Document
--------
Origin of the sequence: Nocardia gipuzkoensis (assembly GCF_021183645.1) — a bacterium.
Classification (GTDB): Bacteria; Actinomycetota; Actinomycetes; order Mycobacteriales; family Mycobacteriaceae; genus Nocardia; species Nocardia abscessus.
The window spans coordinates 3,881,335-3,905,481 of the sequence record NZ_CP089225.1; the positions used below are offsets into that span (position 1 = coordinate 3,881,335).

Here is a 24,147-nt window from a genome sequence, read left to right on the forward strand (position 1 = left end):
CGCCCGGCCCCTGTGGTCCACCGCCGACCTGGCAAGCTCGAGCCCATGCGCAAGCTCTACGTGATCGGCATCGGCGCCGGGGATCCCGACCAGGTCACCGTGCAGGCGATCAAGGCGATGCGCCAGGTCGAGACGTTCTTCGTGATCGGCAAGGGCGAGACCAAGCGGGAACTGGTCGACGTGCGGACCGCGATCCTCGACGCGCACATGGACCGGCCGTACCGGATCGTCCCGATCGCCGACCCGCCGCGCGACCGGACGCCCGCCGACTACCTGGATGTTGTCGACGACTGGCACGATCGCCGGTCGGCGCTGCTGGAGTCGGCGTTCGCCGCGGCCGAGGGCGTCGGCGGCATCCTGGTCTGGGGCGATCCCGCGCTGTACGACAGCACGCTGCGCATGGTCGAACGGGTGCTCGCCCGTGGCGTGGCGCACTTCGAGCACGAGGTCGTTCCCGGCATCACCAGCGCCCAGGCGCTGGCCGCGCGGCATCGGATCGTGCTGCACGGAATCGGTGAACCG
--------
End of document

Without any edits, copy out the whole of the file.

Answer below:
Origin of the sequence: Nocardia gipuzkoensis (assembly GCF_021183645.1) — a bacterium.
Classification (GTDB): Bacteria; Actinomycetota; Actinomycetes; order Mycobacteriales; family Mycobacteriaceae; genus Nocardia; species Nocardia abscessus.
The window spans coordinates 3,881,335-3,905,481 of the sequence record NZ_CP089225.1; the positions used below are offsets into that span (position 1 = coordinate 3,881,335).

Here is a 24,147-nt window from a genome sequence, read left to right on the forward strand (position 1 = left end):
CGCCCGGCCCCTGTGGTCCACCGCCGACCTGGCAAGCTCGAGCCCATGCGCAAGCTCTACGTGATCGGCATCGGCGCCGGGGATCCCGACCAGGTCACCGTGCAGGCGATCAAGGCGATGCGCCAGGTCGAGACGTTCTTCGTGATCGGCAAGGGCGAGACCAAGCGGGAACTGGTCGACGTGCGGACCGCGATCCTCGACGCGCACATGGACCGGCCGTACCGGATCGTCCCGATCGCCGACCCGCCGCGCGACCGGACGCCCGCCGACTACCTGGATGTTGTCGACGACTGGCACGATCGCCGGTCGGCGCTGCTGGAGTCGGCGTTCGCCGCGGCCGAGGGCGTCGGCGGCATCCTGGTCTGGGGCGATCCCGCGCTGTACGACAGCACGCTGCGCATGGTCGAACGGGTGCTCGCCCGTGGCGTGGCGCACTTCGAGCACGAGGTCGTTCCCGGCATCACCAGCGCCCAGGCGCTGGCCGCGCGGCATCGGATCGTGCTGCACGGAATCGGTGAACCG